Over a course of time, and through the pressure applied by the public, federal and state regulatory authorities have increasingly enforced, through criminal and civil proceedings, the labyrinth of state and federal environmental statutes and regulations.  Governmental agencies are aggressively approaching new environmental enforcement initiatives with an attendant increase in penalties.  Higher standards of care and knowledge are now routinely imposed under the new regulations with significant criminal and civil liability.  Gone are the days, therefore, when criminal and civil enforcement of environmental laws are lax or ineffectual.

A.  The Right of Inspection

Various environmental statutes authorize EPA and DEC to enter appropriate facilities, interview personnel, observe and evaluate equipment, review records and collect samples.  Typically, an inspector may seek permission before conducting its inspections, however, the state and federal regulations routinely grant the inspector the right to conduct an inspection of the designated facilities for specific reasons without such permission.

The inspection generally results in the preparation of an inspection report which provides a narrative description of the inspection; identifies the documents reviewed; and identifies potential areas of violations.  These reports ultimately become the basis of further regulatory enforcement or follow-up enforcement activities.

B.  Consent Orders

The primary enforcement tool of both the EPA and DEC is the Consent Order or Consent Decree.   A Consent Order or Consent Agreement can be entered into prior to an administrative proceeding, during the administrative proceeding, or subsequent to the filing of a civil action.  A Consent Agreement or a Consent Decree is normally considered to be a “bridge” to bring the facility from non-compliance to compliance and constitutes both an administrative or judicial order and a contract between the regulatory agency and the facility or individual executing it.  The Consent Order will outline steps needed to have the facility come into compliance.  The Consent Orders typically are negotiated documents and will contain requirements regarding milestone dates for bringing the facility into compliance (i.e., designing and installing pollution control equipment, training or educating employees, clean-ups, etc.); civil penalties for past violations; stipulated penalties for failure to comply with the Consent Order provisions; and dispute resolution mechanisms.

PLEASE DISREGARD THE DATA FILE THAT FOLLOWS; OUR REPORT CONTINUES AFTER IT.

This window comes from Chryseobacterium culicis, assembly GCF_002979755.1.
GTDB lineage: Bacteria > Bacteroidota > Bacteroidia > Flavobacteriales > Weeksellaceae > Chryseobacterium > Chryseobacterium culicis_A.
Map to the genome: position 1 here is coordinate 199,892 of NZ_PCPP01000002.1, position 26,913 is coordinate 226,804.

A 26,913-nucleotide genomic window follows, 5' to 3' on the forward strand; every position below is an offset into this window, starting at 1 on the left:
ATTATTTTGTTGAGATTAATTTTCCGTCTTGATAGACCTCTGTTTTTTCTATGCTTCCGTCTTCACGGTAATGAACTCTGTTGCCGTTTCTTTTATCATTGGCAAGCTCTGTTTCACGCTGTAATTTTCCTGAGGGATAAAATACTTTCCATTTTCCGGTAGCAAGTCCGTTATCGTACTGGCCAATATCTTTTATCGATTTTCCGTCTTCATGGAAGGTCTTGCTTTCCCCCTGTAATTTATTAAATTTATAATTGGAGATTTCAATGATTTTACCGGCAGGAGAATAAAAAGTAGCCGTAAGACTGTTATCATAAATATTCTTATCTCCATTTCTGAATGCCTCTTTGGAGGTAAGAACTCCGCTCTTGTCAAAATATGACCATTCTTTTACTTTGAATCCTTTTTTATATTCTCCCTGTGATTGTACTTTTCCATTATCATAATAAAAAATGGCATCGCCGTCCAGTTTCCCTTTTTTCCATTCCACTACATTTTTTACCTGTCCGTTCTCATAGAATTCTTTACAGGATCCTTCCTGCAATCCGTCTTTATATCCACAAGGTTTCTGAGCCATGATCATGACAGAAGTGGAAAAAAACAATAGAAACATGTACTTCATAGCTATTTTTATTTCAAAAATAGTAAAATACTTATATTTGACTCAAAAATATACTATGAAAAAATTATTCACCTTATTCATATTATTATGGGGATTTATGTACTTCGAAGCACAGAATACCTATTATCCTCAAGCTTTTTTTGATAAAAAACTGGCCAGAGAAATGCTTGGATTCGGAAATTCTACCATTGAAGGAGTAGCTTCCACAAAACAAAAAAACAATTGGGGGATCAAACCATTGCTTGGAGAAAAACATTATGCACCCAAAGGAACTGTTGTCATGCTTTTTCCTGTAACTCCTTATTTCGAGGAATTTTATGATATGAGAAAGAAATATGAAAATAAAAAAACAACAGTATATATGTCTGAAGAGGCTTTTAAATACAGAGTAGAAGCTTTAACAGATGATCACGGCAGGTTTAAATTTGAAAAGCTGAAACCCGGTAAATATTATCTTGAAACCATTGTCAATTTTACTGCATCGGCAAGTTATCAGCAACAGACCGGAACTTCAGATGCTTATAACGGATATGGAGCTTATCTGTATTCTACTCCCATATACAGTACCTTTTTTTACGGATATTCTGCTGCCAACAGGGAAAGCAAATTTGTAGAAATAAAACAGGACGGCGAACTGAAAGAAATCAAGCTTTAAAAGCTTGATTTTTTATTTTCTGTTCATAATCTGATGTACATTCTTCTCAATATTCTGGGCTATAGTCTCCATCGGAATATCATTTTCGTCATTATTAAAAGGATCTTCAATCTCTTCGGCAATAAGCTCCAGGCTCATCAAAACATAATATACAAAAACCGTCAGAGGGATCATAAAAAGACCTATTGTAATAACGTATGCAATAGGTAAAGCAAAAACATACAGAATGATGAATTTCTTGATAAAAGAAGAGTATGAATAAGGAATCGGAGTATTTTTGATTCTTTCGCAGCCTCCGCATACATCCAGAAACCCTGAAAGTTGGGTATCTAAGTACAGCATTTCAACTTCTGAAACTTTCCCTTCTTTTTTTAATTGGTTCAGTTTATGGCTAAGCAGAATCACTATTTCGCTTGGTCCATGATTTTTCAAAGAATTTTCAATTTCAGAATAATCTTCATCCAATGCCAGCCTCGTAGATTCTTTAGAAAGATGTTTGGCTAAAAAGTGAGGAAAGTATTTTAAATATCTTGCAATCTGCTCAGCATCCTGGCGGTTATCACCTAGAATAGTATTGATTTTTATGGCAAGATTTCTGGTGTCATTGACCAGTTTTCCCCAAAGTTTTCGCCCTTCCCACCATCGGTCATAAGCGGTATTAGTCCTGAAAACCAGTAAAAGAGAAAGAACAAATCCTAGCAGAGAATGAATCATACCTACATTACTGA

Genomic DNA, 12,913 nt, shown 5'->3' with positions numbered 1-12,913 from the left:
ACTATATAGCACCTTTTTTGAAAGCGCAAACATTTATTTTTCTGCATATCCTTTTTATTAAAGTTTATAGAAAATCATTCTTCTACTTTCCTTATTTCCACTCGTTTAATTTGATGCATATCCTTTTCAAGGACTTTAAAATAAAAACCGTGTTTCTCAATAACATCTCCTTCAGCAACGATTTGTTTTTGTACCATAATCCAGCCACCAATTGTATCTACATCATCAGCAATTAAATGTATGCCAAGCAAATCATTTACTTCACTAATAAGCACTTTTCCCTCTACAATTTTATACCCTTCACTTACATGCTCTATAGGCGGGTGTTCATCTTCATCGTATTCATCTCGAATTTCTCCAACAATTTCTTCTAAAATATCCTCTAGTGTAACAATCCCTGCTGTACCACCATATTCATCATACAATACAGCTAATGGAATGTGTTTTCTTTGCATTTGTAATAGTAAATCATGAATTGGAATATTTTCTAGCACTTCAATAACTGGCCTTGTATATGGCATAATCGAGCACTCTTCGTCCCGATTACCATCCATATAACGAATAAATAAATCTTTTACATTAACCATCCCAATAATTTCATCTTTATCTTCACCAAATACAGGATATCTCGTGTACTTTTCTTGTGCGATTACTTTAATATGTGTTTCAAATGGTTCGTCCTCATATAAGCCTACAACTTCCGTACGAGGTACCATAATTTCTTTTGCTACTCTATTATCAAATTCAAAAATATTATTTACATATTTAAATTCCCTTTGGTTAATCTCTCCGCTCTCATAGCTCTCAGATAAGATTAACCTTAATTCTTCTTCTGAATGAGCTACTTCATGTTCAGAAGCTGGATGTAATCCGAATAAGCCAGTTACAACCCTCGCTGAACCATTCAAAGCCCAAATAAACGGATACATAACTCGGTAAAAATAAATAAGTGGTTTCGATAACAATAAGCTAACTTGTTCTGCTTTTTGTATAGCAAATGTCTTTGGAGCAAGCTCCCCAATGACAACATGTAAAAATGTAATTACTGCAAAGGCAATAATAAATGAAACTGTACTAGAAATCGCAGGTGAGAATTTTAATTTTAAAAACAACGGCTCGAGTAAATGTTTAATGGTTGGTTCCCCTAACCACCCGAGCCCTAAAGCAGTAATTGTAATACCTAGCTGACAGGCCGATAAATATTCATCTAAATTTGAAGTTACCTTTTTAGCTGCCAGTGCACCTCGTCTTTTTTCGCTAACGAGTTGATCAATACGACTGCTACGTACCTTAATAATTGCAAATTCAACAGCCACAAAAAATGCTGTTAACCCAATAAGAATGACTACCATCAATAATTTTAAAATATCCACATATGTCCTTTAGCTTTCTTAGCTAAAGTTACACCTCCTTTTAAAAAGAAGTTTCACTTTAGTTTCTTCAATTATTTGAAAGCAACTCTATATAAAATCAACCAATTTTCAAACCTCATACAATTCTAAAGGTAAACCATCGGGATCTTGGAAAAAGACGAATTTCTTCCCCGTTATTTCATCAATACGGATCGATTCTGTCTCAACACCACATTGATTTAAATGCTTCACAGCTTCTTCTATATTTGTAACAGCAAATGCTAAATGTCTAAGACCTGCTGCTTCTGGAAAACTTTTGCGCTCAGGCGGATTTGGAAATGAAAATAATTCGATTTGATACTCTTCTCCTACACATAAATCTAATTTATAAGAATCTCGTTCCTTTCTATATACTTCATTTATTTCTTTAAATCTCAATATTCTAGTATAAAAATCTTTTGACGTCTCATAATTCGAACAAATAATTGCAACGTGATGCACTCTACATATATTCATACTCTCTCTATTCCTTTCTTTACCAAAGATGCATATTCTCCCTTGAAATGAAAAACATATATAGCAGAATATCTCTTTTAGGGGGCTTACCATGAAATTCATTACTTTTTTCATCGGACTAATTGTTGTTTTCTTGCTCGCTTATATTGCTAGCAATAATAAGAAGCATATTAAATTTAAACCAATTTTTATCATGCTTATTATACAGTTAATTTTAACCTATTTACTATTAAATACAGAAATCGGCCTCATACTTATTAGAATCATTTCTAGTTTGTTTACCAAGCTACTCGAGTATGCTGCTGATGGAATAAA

In addition, companies or persons can be cited as “bad actors” for repeated non-compliance and prevented from receiving any further regulatory permits or federal or state contracts, loans and/or grants.

C.  Administrative Actions

EPA and DEC also provide for the filing of administrative complaints in their adjudicatory system.  The administrative action is filed and proceeds through an administrative law system outside the scope of the plenary court system, using non-judicial procedures.  The procedures are usually governed by the Administrative Procedure Act.  Administrative actions include notices of violation, warning letters, administrative compliance orders, administrative complaints, PRP letters, etc.  These instruments identify violations and specify compliance dates and, if not met, will result in the filing of an administrative complaint.

D.  Civil Actions

Civil actions by both the federal and state government are filed when compliance has not been successfully obtained through informal or administrative procedures.  The New York State Attorney General’s Office will file lawsuits on behalf of the DEC and the United States Department of Justice will file them on behalf of the EPA.  Civil actions are generally reserved for repeat violations, violations resulting in significant environmental or health risks, or for parties which fail to agree to regulatory conditions.

Civil complaints may seek civil recovery, civil penalties, and/or equitable relief as a result of:

1.    Statutory or regulatory violations;
2.    Statutory liability;
3.    Natural resource damages;
4.    Permit violations;
5.    Consent Order violations; and
6.    Any combination of the above.

The actions are brought on by a summons and complaint which may allege causes of action and statutory violations, civil penalties, restitution, public nuisance, violation of administrative order and equity (including injunction, mandamus and involuntary receivership, remediation, medical monitoring, etc.).

E.  Criminal Prosecution